In recent years a number of prominent individuals have raised concerns about our ability to control powerful AIs. The idea is that once we create truly human level generally intelligent software or AGI computers will undergo an intelligence explosion and will be able to escape any constraints we place on them. This concern has perhaps been most throughly developed by Eliezer Yudkowsky.

Unlike the AI in bad science fiction the concern isn’t that the AI will be evil or desire dominion the way humans are but simply that it will be too good at whatever task we set it to perform. For instance, suppose Waymo builds an AI to run its fleet of self-driving cars. The AI’s task is to converse with passengers/app users and route its vehicles appropriately. Unlike more limited self-driving car software this AI is programmed to learn the subtleties of human behavior so it can position a pool of cars in front of the stadium right before the game ends and helpfully show tourists the sites. On Yudkowsky’s vision the engineers achieve this by coding in a reward function that the software works to maximize (or equivalently a penalty function it works to minimize). For instance, in this case the AI might be punished based on negative reviews/frustrated customers, deaths/damage from accidents involving its vehicles, travel delays and customers who choose to use a competitor rather than Waymo. I’m already skeptical that (super) human AI would have anything identifiable as a global reward/utility function but on Yudkowsky’s picture AGI is something like a universal optimizer which is set loose to do its best to achieve rewards.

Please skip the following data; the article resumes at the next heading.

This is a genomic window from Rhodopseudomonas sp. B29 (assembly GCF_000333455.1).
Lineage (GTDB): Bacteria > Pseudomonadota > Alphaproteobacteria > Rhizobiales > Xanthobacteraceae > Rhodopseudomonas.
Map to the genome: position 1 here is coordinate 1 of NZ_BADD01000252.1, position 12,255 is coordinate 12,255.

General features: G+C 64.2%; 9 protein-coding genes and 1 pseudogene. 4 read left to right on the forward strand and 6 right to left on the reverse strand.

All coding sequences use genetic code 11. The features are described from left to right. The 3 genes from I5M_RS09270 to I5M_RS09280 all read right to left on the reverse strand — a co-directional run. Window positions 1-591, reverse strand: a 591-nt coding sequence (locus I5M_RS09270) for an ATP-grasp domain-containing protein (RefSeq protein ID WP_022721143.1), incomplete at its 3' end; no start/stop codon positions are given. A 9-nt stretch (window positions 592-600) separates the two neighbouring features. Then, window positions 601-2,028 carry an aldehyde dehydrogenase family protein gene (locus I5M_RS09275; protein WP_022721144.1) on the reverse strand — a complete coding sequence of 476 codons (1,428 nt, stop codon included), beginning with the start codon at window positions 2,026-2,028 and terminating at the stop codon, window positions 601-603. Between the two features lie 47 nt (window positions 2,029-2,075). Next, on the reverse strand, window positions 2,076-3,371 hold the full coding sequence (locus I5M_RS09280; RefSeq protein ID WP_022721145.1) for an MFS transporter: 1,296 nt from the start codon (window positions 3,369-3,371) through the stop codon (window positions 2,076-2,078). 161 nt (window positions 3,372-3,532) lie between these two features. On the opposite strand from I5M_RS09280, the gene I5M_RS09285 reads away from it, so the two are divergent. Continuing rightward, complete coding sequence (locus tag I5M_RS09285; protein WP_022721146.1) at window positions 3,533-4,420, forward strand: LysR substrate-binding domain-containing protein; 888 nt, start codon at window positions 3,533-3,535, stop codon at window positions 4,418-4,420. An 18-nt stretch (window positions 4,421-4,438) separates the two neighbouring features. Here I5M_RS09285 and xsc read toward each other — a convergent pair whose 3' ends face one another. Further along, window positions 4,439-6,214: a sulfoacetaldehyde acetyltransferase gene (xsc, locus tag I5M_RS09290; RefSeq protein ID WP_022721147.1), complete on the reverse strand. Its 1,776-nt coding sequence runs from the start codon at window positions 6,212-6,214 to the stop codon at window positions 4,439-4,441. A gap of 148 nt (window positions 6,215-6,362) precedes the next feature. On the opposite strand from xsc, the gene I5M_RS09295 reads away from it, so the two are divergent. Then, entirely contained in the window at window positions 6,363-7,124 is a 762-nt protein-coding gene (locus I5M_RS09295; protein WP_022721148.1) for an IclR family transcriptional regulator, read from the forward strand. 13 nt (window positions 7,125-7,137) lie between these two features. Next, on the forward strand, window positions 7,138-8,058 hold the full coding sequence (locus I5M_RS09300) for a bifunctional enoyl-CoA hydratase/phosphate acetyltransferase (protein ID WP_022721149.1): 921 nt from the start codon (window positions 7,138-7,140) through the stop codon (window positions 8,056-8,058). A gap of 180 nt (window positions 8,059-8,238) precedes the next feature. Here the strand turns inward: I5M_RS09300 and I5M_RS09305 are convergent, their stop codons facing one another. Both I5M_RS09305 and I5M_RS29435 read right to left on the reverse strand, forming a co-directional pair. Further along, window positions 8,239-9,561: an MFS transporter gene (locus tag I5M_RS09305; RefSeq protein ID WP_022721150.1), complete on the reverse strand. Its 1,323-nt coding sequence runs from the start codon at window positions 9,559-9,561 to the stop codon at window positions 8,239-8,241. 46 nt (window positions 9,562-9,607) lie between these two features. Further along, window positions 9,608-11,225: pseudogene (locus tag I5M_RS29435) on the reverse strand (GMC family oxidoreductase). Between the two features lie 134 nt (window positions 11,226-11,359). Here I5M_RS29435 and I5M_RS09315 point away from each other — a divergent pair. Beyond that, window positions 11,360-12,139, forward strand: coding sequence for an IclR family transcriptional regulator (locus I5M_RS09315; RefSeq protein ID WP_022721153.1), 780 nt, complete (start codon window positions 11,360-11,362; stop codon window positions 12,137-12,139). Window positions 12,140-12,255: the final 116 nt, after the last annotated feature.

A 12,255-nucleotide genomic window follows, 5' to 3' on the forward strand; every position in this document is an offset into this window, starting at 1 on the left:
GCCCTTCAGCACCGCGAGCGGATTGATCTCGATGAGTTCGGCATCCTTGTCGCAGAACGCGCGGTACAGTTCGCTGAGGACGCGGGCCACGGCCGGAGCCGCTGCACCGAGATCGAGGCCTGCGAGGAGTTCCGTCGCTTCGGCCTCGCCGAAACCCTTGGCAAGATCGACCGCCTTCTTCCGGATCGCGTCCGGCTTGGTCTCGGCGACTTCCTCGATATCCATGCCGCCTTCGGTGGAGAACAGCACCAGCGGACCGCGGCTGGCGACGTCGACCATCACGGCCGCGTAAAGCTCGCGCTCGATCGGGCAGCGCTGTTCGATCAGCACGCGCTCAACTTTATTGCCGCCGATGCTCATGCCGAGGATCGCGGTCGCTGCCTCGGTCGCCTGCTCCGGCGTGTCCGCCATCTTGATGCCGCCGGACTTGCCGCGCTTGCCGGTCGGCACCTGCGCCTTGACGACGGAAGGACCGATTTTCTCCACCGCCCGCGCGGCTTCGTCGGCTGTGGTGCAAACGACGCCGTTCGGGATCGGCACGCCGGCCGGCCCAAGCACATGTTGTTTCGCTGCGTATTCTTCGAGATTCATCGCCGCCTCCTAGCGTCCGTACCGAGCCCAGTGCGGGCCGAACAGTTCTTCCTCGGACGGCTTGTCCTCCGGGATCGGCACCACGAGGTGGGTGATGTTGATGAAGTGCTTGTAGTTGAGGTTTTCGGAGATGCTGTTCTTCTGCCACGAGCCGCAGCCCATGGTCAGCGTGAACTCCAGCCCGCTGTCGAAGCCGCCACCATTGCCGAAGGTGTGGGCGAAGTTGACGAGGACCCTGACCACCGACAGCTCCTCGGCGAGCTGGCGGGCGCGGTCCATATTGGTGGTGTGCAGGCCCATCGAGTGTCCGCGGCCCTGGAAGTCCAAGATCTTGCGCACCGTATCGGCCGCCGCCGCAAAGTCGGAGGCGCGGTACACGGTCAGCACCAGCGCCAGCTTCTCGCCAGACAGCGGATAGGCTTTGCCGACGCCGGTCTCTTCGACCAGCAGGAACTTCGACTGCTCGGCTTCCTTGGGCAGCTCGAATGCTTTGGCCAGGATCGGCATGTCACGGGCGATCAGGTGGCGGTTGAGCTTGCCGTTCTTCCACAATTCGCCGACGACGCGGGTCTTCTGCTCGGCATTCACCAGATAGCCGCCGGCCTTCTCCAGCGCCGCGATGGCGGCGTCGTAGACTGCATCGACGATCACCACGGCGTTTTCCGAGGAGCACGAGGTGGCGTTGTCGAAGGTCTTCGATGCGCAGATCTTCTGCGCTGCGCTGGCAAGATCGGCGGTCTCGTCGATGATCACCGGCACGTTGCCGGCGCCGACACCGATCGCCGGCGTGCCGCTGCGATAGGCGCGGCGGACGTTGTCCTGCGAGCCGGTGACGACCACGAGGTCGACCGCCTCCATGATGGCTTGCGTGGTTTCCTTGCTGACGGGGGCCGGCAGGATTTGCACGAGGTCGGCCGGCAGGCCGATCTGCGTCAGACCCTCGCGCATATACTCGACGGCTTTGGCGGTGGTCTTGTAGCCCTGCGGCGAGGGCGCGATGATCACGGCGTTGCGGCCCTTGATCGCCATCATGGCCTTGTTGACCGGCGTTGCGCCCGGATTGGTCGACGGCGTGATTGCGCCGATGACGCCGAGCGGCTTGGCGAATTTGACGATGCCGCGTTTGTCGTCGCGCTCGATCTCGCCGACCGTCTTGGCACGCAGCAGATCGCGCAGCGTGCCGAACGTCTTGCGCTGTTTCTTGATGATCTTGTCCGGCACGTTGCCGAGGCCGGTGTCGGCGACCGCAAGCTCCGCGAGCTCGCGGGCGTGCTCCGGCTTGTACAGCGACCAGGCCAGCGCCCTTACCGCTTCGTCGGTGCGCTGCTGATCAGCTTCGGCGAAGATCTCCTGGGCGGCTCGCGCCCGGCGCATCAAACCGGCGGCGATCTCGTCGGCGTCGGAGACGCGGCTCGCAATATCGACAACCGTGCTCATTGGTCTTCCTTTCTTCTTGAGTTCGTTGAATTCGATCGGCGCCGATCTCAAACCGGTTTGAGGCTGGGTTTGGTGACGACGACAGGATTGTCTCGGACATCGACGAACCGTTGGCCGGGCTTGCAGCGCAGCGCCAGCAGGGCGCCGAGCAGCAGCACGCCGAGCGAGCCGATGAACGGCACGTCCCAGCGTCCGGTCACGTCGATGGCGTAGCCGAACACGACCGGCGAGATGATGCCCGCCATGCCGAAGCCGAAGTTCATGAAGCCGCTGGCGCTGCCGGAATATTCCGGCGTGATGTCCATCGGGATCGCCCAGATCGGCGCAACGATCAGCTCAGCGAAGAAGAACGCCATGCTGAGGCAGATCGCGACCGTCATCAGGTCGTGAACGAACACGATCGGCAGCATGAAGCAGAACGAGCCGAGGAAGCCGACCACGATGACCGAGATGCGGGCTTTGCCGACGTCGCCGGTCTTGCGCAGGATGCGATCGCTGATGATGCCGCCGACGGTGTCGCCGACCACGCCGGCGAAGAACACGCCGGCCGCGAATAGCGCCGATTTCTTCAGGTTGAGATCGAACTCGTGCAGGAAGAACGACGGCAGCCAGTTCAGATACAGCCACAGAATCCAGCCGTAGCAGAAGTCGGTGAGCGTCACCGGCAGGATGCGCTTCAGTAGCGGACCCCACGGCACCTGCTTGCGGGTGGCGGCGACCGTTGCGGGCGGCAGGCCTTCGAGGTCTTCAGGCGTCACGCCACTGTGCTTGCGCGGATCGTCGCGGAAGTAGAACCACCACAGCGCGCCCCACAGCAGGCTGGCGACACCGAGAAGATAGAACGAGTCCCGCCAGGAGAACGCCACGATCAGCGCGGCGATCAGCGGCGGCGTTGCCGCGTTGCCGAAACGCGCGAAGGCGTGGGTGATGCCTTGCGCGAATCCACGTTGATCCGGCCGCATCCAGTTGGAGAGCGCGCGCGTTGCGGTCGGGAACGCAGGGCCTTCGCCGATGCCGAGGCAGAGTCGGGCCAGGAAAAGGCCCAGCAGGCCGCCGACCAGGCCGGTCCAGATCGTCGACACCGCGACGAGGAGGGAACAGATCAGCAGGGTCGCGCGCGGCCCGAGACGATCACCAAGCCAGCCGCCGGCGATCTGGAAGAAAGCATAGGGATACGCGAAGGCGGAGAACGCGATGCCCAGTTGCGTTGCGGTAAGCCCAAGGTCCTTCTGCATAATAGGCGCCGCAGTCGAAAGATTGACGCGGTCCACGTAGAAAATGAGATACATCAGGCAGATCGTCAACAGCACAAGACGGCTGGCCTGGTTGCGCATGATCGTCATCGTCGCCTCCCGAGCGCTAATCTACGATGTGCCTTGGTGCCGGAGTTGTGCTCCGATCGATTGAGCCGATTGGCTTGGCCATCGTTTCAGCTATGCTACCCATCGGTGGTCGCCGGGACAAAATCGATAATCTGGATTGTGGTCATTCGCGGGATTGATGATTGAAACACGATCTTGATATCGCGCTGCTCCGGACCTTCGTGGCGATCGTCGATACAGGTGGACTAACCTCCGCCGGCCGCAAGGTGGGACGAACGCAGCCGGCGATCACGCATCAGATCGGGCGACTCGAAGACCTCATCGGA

The concern is that the AI would eventually realize that it could minimize its punishment by arranging for everyone to die in a global pandemic since then there would be no bad reviews, lost customers or travel delays. Given the AI’s vast intelligence and massive data set it would then hack into microbiology labs and manipulate the workers there to create a civilization ending plague. Moreover, no matter what kind of firewalls or limitations we try and place on the AI as long as it can somehow interact with the external world it will find a way around these barriers. Since its devilishly difficult to specify any utility function without such undesirable solutions Yudkowsky concludes that AGI poses a serious threat to the human species.

Rewards And Reflection

The essential mechanism at play in all of Yudkowsky’s apocalyptic scenarios is that the AI examines its own reward function, realizes that some radically different strategy would offer even greater rewards and proceeds to surreptitiously work to realize this alternate strategy. Now its only natural that a sufficiently advanced AI would have some degree of reflective access to its own design and internal deliberation. After all it’s common for humans to reflect on our own goals and behaviors to help shape our future decisions, e.g., we might observe that if we continue to get bad grades we won’t get into the college we want and as a result decide that we need to stop playing World of Warcraft.

At first blush it might seem obvious that realizing its rewards are given by a certain function would induce an AI to maximize that function. One might even be tempted to claim this is somehow part of the definition of what it means for an agent to have a utility function but that’s trading off on an ambiguity between two notions of reward.